How The Recovery Fund Can Change Italy

For the recovery fund to have an impact, Italy will have to ensure that this European money is invested in value creating activities, and not put to waste. This requires strict criteria and the use of evidence-based methods.

Recovery Fund Giuseppe Conte European Council 2020
Governo / CC BY-SA

For the recovery fund to have an impact, Italy will have to ensure that this European money is invested in value creating activities, and not put to waste. This requires strict criteria and the use of evidence-based methods.

On July 21, after a gruelling European Council that left vast quantities of blood on the floor, the EU and its 27 members took the unprecedented step of approving an €1.8 trillion-plus 7-year budget, with a €750 billion recovery fund.

From any perspective, this is a most unprecedented measure enacted by an extraordinary international organization. The passing of the recovery fund, indeed, shows two things: first, that the European Union can act decisively to mobilize large amounts of funding in times of crisis; second, it still manages to have the national governments reach a consensus.

The fact that France, Italy, Spain and others member states managed to push the recovery fund to consist mainly of grants rather than loans, is an achievement in itself. If we are to remember earlier weeks, the original proposition of grants through the issuance of joint debt was unimaginable, and the first calls received a flat-out “no” from many capitals.

Indeed Mark Rutte, the prime minister of the Netherlands, a leading member of the so-called coalition of the ‘frugal’ countries (officially including the Netherlands, Denmark, Austria and Sweden, and now unofficially Finland), measly suggested an aid package entirely based on loans. There are not too many issues with loans by themselves, even though they then have to be repaid with interests — they are surely a welcome part of the solution. However, the unprecedented economic aftermath of this COVID-19 crisis will require an ambitious response and the use of all measures that are available, including raising new forms of debt, to give the European economy a chance to slumber into and survive the 2020s decade.

Having managed to keep the grants on the table surely represents a victory for the ‘non-frugal’ countries, consisting of Italy and the others. An additional success has been keeping Germany on-side during this whole negotiation process, as it seems ready to shed some of its fiscal orthodoxies and previous vetoes towards enhanced forms of European solidarity and joint-financing. Even though the balance between loans and grants has decisively been mitigated in the direction of the frugals’ preferences, with the final amount of grants being €390 billion as opposed to the €500 billion some might have wished for, many European diplomats now have a reason to celebrate. This is a defeat in some respects for those who felt that a strong EU response required it to employ all its potential firepower to fight the pandemic and provide the EU institutions with their finest hour.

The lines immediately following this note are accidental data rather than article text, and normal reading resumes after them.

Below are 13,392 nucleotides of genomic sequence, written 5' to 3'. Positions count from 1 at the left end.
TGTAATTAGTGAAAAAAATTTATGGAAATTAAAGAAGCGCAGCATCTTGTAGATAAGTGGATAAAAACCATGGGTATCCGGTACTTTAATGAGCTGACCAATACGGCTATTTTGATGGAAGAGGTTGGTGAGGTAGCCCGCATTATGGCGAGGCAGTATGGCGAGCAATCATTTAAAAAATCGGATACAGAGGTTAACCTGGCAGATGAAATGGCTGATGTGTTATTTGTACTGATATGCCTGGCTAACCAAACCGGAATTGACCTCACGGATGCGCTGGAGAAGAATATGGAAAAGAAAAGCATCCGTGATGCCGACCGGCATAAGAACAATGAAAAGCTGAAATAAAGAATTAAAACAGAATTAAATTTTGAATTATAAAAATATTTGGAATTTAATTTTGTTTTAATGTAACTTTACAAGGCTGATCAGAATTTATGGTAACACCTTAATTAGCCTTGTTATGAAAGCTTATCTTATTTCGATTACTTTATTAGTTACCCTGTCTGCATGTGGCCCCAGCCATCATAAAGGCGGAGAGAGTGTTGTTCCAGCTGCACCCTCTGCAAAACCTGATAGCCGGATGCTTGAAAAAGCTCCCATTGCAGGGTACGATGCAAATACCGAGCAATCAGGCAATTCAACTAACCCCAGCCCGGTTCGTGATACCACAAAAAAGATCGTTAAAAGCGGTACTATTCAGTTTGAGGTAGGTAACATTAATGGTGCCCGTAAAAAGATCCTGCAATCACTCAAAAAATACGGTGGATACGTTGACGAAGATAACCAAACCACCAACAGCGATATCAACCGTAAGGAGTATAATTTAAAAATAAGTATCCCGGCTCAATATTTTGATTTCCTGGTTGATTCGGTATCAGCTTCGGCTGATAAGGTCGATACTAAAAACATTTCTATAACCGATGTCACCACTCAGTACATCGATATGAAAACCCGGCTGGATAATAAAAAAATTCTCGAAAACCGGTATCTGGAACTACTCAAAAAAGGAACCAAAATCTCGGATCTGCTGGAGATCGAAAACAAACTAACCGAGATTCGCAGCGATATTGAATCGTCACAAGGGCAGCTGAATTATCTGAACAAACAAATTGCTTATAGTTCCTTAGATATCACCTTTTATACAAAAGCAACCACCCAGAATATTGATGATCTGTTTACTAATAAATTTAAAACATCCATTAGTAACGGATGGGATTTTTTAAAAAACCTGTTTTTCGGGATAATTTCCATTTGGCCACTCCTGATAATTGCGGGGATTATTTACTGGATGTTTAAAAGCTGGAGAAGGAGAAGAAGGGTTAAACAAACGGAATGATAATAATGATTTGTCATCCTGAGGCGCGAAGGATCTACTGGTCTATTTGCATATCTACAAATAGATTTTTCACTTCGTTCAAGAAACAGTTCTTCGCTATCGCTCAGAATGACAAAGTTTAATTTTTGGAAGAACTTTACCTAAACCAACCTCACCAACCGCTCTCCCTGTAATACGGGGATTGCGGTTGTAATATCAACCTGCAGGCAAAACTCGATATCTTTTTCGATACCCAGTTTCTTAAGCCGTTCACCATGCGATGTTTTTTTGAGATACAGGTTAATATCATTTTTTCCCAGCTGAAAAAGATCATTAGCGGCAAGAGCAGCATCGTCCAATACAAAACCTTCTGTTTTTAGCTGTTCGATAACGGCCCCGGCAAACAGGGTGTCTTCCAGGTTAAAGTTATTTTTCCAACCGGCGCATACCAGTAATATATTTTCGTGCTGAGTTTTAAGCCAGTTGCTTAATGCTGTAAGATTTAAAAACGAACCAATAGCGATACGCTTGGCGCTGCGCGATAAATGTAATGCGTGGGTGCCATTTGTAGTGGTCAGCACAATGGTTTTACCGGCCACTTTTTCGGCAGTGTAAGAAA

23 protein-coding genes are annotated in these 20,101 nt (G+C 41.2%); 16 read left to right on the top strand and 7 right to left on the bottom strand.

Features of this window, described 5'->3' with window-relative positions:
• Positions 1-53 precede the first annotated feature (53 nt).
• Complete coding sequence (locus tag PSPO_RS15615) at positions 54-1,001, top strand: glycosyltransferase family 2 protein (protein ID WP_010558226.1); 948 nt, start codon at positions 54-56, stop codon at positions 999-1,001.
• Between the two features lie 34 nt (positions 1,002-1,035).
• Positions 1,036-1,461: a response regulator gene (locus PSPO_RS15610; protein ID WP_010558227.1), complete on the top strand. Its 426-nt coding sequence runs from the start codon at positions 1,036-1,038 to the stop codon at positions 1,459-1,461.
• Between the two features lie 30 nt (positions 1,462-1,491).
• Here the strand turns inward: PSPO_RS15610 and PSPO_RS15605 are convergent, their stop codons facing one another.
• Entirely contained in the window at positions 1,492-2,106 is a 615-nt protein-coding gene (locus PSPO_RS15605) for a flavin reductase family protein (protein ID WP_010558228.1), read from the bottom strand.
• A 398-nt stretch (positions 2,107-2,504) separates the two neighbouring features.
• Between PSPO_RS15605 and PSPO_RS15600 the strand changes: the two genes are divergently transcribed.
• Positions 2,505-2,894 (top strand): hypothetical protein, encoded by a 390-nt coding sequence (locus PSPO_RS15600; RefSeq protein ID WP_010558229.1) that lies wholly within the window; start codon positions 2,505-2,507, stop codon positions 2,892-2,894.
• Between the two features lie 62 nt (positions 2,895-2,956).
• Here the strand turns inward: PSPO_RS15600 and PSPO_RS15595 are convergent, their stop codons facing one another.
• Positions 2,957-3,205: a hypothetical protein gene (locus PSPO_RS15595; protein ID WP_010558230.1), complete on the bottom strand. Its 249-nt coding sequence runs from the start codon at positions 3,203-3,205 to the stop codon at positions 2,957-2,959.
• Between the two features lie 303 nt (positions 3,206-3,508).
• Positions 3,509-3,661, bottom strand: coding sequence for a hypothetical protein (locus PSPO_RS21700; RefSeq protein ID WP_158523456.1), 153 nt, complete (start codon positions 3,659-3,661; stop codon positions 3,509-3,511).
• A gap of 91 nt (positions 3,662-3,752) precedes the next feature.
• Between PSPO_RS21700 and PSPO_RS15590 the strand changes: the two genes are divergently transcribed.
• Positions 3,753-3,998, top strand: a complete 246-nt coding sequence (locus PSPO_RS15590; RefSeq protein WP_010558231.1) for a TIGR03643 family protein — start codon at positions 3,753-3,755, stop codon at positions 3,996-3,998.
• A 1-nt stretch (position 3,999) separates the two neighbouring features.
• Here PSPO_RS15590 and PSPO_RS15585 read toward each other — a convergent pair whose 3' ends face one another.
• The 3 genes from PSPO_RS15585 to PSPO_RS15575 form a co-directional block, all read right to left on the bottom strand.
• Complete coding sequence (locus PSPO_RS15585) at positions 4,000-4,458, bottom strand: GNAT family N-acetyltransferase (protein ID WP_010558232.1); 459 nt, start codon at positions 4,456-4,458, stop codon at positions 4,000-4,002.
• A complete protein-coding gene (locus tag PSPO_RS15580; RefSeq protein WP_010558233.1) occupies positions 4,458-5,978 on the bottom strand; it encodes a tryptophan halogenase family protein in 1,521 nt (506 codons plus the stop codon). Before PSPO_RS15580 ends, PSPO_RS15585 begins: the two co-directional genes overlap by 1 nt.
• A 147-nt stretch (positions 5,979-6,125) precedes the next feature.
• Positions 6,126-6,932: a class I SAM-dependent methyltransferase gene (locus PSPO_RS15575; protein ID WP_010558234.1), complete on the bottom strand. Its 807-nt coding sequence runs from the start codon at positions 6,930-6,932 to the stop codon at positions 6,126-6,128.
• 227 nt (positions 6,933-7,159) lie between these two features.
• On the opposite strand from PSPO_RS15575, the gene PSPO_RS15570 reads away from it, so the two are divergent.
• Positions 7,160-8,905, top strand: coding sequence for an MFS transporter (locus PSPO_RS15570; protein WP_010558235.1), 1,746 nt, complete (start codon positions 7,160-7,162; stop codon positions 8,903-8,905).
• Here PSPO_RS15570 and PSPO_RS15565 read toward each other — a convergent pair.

This is no finest hour. However, victories need to be taken in perspective, and some financing is better than no-financing, and an agreement is better than no agreement at all. From our national perspective at least, Giuseppe Conte can come back with a tangible outcome. Indeed, Italy will be the greatest beneficiary in terms of both grants and loans. Even though, there is a complex governance clause in the recovery fund, which allows Member States to challenge how the recovery fund’s investment is being used by recipients, it would require a qualified majority of Member States to have these investments blocked and so there are relatively fewer risks that Italy might be prevented from employing these funds, provided that they are genuinely not being misused.

However, it would be extremely complacent for Italian elites to be too cheerful. The funds will only start trickling down next year, so Italians will have to face hard choices come October, and potentially a very difficult winter.

For the recovery fund to have an impact, Italy will have to learn how to ensure that this European money is invested in value creating activities, and not put to waste — something for which Italy does not have the best track record, both in terms of EU money or its own money. This would require a radical reform of the governance mechanisms and potentially epochal administrative reforms, allocating competencies efficiently between different authorities, and adopting careful selection criteria for the investments with the use of evidence-based methods.